A New Search Engine, Where Less Is More
Start-ups and big companies alike have tried to take on Google by building a better search engine. That they have failed has not stopped brave new entrants.
The latest is Blekko, a search engine that will open to the public on Monday.
Rich Skrenta, Blekko’s co-founder and chief executive, says that since Google started, the Web has been overrun by unhelpful sites full of links and keywords that push them to the top of Google’s search results but offer little relevant information. Blekko aims to show search results from only useful, trustworthy sites.
“The goal is to clean up Web search and get all the spam out of it,” Mr. Skrenta said.
Blekko’s search engine scours three billion Web pages that it considers worthwhile, but it shows only the top results on any given topic. It calls its edited lists of Web sites slashtags. The engine also tries to weed out Web pages created by so-called content farms like Demand Media that determine popular Web search topics and then hire people at low pay to write articles on those topics for sites like eHow.com.
It is also drawing on a fruitful category of Web search — vertical search engines that offer results on specific topics. Many companies assume that Google won the contest to search the entire Web, so they have focused on topical search. Bing from Microsoft has search pages dedicated to travel and entertainment, and Yelp is a popular choice for searching local businesses.
People who search for a topic in one of seven categories that Blekko considers to be polluted with spamlike search results — health, recipes, autos, hotels, song lyrics, personal finance and colleges — automatically see edited results.
Users can also search for results from one site (“iPad/Amazon,” for instance, will search for iPads on Amazon.com), narrow searches by type (“June/people” shows people named June) or search by topic. “Climate change/conservative” shows results from right-leaning sites, and “Obama/humor” shows humor sites that mention the president. Blekko has made hundreds of these slashtags, and users can create their own and revise others.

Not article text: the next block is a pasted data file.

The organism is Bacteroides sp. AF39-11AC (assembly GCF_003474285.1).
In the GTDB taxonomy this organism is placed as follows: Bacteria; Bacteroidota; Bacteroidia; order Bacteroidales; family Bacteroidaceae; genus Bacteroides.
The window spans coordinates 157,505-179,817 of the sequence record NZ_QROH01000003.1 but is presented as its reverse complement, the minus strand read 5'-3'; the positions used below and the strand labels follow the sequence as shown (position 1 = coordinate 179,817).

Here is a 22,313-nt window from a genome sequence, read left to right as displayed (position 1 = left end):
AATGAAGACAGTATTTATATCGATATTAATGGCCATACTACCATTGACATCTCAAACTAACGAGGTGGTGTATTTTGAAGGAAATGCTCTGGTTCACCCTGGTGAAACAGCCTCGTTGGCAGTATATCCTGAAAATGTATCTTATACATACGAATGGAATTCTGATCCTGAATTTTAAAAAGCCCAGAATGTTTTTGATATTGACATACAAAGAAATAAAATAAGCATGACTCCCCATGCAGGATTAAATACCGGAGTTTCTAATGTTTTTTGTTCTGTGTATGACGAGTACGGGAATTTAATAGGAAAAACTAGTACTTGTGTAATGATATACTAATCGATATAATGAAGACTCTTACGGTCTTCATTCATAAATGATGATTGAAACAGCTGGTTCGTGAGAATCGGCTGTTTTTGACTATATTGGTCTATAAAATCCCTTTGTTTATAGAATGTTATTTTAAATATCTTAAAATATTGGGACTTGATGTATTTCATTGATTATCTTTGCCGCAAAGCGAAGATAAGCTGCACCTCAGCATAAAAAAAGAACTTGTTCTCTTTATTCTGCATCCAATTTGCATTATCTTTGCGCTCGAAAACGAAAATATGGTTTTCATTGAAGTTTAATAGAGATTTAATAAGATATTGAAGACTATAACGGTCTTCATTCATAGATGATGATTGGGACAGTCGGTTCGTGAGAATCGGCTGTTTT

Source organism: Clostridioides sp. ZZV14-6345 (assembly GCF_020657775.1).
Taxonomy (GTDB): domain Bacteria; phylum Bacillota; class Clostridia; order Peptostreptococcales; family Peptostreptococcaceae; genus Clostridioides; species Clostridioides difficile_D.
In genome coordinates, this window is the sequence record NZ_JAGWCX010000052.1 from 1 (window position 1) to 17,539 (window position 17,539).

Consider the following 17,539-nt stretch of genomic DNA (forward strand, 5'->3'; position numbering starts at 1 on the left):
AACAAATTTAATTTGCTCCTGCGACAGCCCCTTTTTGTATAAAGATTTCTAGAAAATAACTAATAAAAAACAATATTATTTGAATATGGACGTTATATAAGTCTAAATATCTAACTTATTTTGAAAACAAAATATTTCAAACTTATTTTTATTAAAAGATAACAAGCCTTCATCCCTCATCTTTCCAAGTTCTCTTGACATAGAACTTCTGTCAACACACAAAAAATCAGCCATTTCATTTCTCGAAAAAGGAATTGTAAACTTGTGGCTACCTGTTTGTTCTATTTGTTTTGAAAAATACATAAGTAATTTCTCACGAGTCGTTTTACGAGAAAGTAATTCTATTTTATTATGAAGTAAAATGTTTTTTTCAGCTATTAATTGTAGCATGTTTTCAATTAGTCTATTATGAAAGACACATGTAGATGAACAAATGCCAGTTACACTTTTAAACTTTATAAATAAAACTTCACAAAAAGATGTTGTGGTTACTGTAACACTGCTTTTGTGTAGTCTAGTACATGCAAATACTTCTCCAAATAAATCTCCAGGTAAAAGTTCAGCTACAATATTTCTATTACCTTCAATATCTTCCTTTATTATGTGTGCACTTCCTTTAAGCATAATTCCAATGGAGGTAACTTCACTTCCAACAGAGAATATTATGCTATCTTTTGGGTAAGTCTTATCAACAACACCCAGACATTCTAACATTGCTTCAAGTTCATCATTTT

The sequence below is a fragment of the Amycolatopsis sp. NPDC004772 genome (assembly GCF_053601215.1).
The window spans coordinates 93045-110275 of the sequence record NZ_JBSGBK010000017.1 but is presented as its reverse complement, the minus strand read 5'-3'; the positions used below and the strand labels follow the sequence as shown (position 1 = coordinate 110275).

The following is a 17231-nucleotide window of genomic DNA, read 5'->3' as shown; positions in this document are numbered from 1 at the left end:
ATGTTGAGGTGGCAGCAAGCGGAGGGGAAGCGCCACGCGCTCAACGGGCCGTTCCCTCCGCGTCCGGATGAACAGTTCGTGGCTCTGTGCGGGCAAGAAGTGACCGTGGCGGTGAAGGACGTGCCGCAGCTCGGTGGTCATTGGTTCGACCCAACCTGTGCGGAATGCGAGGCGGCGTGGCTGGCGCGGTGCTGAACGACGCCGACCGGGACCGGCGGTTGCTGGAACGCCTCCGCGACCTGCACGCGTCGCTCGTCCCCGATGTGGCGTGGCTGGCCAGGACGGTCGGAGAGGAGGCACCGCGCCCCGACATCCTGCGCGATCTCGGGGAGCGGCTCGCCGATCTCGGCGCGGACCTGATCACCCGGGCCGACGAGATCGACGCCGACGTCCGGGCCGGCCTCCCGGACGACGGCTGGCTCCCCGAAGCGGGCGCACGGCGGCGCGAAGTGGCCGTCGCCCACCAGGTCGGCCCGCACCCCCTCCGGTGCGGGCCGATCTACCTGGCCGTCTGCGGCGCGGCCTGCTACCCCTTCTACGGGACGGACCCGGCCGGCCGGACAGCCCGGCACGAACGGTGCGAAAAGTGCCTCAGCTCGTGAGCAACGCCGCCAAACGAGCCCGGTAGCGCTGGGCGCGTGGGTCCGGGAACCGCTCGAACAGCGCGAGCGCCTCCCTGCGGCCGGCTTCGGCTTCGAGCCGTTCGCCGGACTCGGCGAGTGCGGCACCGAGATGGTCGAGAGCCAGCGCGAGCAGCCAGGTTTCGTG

Mr. Skrenta, who has been quietly building Blekko since 2007, has spent his career trying to improve Web search by relying on Web users to help sift through pages.
He started the Open Directory Project, a human-edited Web directory that competed with Yahoo in the 1990s and was acquired by Netscape in 1998. He ran three search properties at AOL and helped found Topix, the human-edited news site that was acquired in 2005 by Gannett, the Tribune Company and Knight-Ridder.
In some cases, Blekko’s top results are different from Google’s and more useful. Search “pregnancy tips,” for instance, and only one of the top 10 results, cdc.gov, is the same on each site. Blekko’s top results showed government sites, a nonprofit group and well-known parenting sites while Google’s included OfficialDatingResource.com.
“Google has a hard time telling whether two articles on the same topic are written by Demand Media, which paid 50 cents for it, or whether a doctor wrote it,” said Tim Connors, founder of PivotNorth Capital and an investor in Blekko. “Humans are pretty good at that.”
Still, for many other queries, the results are quite similar. Blekko’s challenge is that most people are happy with Google’s search results, which comScore says account for two-thirds of search queries in the United States.
“Most people aren’t saying, ‘I’m just overwhelmed with content farms,’ ” said Danny Sullivan, editor in chief of Search Engine Land and an industry expert.
Google also enables people to easily search individual Web sites or set up a custom search of a group of Web sites, though it is a more complicated process.
Blekko is also taking aim at Google’s opacity about its algorithm for ranking search results. Blekko offers data like the number of inbound links to a site, where they come from and when Blekko last searched the content of a site.
Blekko has raised $24 million in venture capital from prominent investors like Marc Andreessen, Ron Conway and U.S. Venture Partners. It plans to sell Google-like search ads associated with keywords and slashtags.
Some start-ups that have taken on search have been folded into the big companies, like Powerset, which Microsoft bought in 2008. Others, like Cuil, a search engine started by former Google engineers in 2008, were flops. Blekko’s slashtags could be subject to spam since anyone can edit them, but Blekko says it will avoid that with an editor and Wikipedia-style policing by users.
“They have an interesting spin,” Mr. Sullivan said about Blekko. “It might take off with a small but loyal audience, but it won’t be a Google killer.”